Mr. Chen Zhitong looks exactly as one would expect, given his reputation as a shrewd businessman. I recall that even the vendors in Maliandao with whom I chatted (in my woeful attempt at Mandarin) had very fixed opinions concerning him. However, saith what thou wilt about the man himself, he does know how to make mighty fine tea.
Chenguanghetang cakes are never inexpensive. However, this little chap weighs in at a (relatively) modest $69. In his notes at Houde, Guang suggests that this tea may perhaps be less potent than another cake being sold at the same time, the 2005 Banzhang (more on which later). This allows me to increase automatically the quantity of leaves that I use for the session.
What fragments they are, these leaves. As with many of my teas in the winter air, they seem to sleep, and do not give pronounced aromas when dry.
These slumbers are dispersed when water is introduced, and they wake instantly into a heavy, sweet tobacco scent that lingers in the nose for many minutes.
The result of using all those leaves is a potent, pleasantly sharp mouthful of that heavy tobacco, with a fundamental sweetness that builds slowly in the throat to a crescendo. It is clean, cooling, and contains a very decent density of sweetness that takes hold of the tongue.
Furthermore, it endures for twenty infusions, after which time it remains the colour of its first infusions, with a continuous and substantial sweetness atop its constant tobacco base. That kind of endurance cannot be faked, and is an excellent sign for its future. Longevity seems to be a good indicator.
Perhaps my assessment of Mr. Chen's tea is merely that he happens to make tea that is exactly that which I enjoy, with its heavy tobacco and potency. Either way, the results are the same: a great session, and a decent cake. Superb stuff. It is, for example, much better than the similarly labelled 2009 Yiwu Diancang. I suspect both come from a similar budget range, although the latter I bought for $26.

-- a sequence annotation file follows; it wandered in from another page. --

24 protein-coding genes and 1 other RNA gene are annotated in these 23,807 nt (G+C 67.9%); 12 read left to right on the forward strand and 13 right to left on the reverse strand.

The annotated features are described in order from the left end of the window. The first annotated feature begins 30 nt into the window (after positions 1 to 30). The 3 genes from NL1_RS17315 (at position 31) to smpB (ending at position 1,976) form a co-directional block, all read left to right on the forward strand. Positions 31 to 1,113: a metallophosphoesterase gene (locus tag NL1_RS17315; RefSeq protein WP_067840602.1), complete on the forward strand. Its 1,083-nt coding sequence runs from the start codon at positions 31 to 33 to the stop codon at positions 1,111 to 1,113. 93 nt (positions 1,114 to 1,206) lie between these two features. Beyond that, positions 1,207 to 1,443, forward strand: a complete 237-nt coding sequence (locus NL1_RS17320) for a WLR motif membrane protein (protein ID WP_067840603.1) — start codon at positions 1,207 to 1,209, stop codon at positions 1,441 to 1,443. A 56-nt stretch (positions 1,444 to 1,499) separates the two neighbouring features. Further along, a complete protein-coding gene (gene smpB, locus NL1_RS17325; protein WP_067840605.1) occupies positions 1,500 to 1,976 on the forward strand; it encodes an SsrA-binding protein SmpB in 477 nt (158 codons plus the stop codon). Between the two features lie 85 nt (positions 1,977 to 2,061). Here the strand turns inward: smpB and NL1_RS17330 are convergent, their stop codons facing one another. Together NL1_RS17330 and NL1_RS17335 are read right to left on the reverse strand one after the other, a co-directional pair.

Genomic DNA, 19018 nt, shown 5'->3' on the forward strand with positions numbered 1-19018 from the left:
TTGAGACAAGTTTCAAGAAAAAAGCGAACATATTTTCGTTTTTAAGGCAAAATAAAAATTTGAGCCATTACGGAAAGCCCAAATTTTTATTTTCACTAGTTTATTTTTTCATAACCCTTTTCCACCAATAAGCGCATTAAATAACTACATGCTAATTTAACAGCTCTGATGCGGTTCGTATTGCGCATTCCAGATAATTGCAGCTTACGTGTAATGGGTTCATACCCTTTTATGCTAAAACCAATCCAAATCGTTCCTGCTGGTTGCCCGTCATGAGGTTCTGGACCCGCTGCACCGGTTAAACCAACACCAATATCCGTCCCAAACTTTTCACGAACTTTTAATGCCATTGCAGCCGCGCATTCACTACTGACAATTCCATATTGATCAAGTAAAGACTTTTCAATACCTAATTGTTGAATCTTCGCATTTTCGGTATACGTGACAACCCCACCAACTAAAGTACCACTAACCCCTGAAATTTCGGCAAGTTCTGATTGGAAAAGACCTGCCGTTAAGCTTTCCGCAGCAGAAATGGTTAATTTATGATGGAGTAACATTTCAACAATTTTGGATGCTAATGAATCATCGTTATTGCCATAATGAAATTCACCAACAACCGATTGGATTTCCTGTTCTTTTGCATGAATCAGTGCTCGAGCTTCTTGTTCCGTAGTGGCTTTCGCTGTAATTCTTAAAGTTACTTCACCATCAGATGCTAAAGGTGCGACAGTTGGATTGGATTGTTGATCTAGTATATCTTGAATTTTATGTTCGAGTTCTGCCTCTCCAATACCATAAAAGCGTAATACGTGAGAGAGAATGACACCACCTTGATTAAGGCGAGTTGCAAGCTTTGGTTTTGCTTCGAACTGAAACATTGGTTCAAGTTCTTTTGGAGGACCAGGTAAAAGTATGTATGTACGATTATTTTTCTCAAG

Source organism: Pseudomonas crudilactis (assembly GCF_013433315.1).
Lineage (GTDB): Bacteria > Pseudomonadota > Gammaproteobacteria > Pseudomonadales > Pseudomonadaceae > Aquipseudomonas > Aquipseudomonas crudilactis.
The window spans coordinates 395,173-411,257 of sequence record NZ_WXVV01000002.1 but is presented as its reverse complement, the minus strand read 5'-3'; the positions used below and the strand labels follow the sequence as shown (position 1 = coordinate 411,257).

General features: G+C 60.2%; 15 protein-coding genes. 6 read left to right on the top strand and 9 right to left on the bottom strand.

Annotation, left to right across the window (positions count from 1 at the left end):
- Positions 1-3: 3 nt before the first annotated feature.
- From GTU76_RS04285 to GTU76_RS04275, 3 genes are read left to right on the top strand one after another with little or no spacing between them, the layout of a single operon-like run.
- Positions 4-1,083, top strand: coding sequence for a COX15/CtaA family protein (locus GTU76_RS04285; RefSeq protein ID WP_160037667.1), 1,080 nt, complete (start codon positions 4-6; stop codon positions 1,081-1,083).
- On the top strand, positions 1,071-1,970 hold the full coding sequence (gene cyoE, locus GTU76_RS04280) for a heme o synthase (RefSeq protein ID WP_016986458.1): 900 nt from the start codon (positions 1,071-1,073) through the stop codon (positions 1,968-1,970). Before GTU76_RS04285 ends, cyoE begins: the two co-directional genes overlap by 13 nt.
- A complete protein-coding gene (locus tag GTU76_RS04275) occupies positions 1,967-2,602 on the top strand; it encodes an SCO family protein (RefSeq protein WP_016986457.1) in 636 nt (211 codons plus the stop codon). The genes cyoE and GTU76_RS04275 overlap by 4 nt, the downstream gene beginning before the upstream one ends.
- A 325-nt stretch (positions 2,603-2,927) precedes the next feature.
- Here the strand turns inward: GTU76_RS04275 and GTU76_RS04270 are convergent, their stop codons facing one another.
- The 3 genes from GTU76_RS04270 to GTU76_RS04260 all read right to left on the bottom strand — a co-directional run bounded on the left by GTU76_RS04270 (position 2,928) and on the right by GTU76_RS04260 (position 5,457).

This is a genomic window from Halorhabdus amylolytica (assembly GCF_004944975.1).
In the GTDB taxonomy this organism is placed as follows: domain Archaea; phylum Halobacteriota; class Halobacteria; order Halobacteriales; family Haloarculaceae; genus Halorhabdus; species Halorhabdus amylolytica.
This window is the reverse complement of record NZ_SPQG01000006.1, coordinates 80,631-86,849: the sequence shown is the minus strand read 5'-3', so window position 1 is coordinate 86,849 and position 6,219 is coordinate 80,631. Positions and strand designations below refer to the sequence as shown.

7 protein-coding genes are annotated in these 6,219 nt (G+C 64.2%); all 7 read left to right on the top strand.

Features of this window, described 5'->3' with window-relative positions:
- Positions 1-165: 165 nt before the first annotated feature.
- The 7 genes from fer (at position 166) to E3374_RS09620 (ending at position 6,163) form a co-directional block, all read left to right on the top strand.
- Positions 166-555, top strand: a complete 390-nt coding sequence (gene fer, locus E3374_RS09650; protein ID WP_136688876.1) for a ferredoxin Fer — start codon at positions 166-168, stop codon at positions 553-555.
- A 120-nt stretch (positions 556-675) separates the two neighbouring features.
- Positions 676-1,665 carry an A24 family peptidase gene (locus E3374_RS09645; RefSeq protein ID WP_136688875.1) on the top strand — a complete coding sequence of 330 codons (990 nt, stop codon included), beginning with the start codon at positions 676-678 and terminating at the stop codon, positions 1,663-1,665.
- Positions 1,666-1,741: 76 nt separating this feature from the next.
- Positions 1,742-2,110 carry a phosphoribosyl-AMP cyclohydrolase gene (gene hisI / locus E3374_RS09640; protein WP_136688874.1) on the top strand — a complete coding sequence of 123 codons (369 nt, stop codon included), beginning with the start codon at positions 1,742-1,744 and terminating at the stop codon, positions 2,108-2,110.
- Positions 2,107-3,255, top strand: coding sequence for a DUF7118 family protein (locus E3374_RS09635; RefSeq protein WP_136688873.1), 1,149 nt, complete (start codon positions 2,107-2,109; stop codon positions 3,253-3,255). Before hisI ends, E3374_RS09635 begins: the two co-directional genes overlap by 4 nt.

If by a man's works shall we know him, then Mr. Chen is doing admirably.
The last two things that I have bought from Houde have been duffers. The other was the really-rather-poor 2010 bamboo tube. Such is the allure of the two "premium" brands that Houde sells: Xizihao and Chenguanghetang.
After quite enjoying the sample, I bought a cake of this at $69, which probably means that it really costs about the same amount as the other inexpensive cake from this producer, the 2009 "Diancang", which had a similar wrapper. The latter cost around $25 via Taobaowang, and so, after Houde price inflation, I can imagine that it would come out to around $69 if sold there.
The cake looks pleasant, but is concerningly dark - it's only just over a year old, of course.
I noticed this in the sample, and so went into the purchase "with my eyes open", but the volume of the cake emphasises the message.
The first infusions reminded me of my love for this tea: although it is clearly processed, to make it "orange", the result retains plenty of potency, and is heavily tobacco-like. It enjoyed its density and its uncompromising richness.
As the infusions wear on, I begin to tire of the cake: it turns out to be fairly ordinary, and I conclude that it is significantly overpriced, at $69. My diary notes "While it could age into something decent [given its remaining potency], I would not buy it again, given the choice."
I need to be much more careful with Houde teas...